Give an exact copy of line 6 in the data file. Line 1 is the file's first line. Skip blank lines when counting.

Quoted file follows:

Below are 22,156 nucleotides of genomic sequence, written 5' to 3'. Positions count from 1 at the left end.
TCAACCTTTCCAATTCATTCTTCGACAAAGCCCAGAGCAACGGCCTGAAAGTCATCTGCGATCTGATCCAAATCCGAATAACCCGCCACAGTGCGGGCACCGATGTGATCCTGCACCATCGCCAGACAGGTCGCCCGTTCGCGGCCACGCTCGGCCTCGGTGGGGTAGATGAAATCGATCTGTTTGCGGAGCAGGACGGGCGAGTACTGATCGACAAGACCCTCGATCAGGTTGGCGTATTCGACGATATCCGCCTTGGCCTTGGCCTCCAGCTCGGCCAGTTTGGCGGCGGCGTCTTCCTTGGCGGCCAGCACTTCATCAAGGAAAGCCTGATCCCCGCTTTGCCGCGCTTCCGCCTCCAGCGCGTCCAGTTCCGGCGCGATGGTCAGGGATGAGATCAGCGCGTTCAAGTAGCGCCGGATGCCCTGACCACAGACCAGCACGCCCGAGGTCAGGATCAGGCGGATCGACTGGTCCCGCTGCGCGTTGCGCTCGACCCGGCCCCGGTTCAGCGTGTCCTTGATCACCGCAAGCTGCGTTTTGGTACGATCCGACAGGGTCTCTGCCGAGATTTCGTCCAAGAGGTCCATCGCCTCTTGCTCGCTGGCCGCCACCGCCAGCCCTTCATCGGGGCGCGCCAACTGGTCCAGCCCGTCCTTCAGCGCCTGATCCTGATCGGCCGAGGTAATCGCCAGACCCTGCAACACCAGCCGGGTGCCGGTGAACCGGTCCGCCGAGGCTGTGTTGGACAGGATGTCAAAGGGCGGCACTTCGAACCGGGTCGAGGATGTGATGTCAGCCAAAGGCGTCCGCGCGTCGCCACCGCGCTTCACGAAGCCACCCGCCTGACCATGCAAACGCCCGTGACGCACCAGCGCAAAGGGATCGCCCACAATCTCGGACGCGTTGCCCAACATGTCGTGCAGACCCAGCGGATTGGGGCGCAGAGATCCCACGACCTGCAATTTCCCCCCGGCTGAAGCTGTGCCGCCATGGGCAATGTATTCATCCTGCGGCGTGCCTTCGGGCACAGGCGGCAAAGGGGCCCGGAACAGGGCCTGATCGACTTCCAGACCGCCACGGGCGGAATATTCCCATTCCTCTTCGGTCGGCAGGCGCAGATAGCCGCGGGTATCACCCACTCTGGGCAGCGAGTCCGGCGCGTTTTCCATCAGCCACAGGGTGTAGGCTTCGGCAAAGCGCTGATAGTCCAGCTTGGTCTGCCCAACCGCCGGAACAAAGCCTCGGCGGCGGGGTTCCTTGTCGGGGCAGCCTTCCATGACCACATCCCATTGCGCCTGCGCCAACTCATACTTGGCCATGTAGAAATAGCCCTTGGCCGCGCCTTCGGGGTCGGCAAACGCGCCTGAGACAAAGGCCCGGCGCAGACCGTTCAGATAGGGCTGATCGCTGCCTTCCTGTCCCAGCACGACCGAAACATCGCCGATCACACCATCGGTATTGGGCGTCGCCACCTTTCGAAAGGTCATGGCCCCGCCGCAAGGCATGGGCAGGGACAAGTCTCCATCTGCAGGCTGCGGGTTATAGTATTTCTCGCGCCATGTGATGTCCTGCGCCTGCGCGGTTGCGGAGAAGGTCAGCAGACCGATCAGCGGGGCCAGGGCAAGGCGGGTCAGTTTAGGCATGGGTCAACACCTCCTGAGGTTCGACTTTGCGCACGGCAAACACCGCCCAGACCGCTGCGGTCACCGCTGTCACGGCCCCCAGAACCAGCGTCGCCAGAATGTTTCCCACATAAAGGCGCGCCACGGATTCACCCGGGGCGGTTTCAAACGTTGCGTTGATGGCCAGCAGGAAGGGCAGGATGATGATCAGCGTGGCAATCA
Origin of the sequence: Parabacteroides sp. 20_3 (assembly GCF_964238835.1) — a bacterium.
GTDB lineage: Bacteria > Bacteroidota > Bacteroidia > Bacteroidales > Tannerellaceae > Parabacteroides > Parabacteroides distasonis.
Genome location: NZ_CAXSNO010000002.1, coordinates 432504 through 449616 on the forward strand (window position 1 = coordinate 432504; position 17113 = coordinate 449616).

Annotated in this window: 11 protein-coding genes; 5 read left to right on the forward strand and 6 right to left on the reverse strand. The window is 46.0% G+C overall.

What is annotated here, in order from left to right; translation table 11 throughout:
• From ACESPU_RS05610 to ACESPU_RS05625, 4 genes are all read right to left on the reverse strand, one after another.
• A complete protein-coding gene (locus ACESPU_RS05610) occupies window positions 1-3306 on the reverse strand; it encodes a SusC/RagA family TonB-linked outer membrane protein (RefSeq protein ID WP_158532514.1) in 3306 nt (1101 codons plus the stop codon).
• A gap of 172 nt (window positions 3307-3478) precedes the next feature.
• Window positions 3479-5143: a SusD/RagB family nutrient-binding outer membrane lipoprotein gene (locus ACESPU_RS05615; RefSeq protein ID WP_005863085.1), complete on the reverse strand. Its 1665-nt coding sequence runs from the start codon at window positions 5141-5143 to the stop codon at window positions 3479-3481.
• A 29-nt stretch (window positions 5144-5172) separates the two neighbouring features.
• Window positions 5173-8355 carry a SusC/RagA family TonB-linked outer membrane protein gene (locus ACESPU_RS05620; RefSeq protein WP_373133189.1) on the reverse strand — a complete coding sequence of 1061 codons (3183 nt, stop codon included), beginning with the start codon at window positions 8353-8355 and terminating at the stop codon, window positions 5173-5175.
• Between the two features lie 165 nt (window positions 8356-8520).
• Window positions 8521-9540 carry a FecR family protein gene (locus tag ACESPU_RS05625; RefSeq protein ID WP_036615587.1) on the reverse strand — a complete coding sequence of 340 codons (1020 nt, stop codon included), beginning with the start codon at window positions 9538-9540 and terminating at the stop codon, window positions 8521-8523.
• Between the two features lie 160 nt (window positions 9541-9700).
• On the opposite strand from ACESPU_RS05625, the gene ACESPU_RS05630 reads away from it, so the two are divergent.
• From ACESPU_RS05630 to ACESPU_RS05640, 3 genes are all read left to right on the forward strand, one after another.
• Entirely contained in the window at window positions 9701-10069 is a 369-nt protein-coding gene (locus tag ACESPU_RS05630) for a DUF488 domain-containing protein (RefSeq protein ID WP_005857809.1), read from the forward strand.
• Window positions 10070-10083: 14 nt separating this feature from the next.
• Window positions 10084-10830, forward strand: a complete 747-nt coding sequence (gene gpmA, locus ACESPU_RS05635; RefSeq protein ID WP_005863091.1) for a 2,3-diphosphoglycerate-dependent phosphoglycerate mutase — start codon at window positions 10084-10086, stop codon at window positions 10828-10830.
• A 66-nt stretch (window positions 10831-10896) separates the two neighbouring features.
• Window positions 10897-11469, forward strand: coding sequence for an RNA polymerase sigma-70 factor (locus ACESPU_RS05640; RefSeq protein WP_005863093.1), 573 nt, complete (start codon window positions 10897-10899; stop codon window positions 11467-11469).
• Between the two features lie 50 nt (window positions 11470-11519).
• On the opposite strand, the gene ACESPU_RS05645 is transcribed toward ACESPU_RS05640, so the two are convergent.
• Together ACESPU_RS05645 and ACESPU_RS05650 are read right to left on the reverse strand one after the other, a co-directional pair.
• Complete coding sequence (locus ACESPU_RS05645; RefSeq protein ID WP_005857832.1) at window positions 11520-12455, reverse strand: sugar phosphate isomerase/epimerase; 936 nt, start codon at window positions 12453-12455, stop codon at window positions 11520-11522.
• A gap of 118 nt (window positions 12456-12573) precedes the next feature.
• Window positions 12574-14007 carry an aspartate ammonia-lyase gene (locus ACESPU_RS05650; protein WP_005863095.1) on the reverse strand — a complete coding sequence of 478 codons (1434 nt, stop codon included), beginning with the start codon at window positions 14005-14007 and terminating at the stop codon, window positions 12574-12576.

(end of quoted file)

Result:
Annotated in this window: 11 protein-coding genes; 5 read left to right on the forward strand and 6 right to left on the reverse strand. The window is 46.0% G+C overall.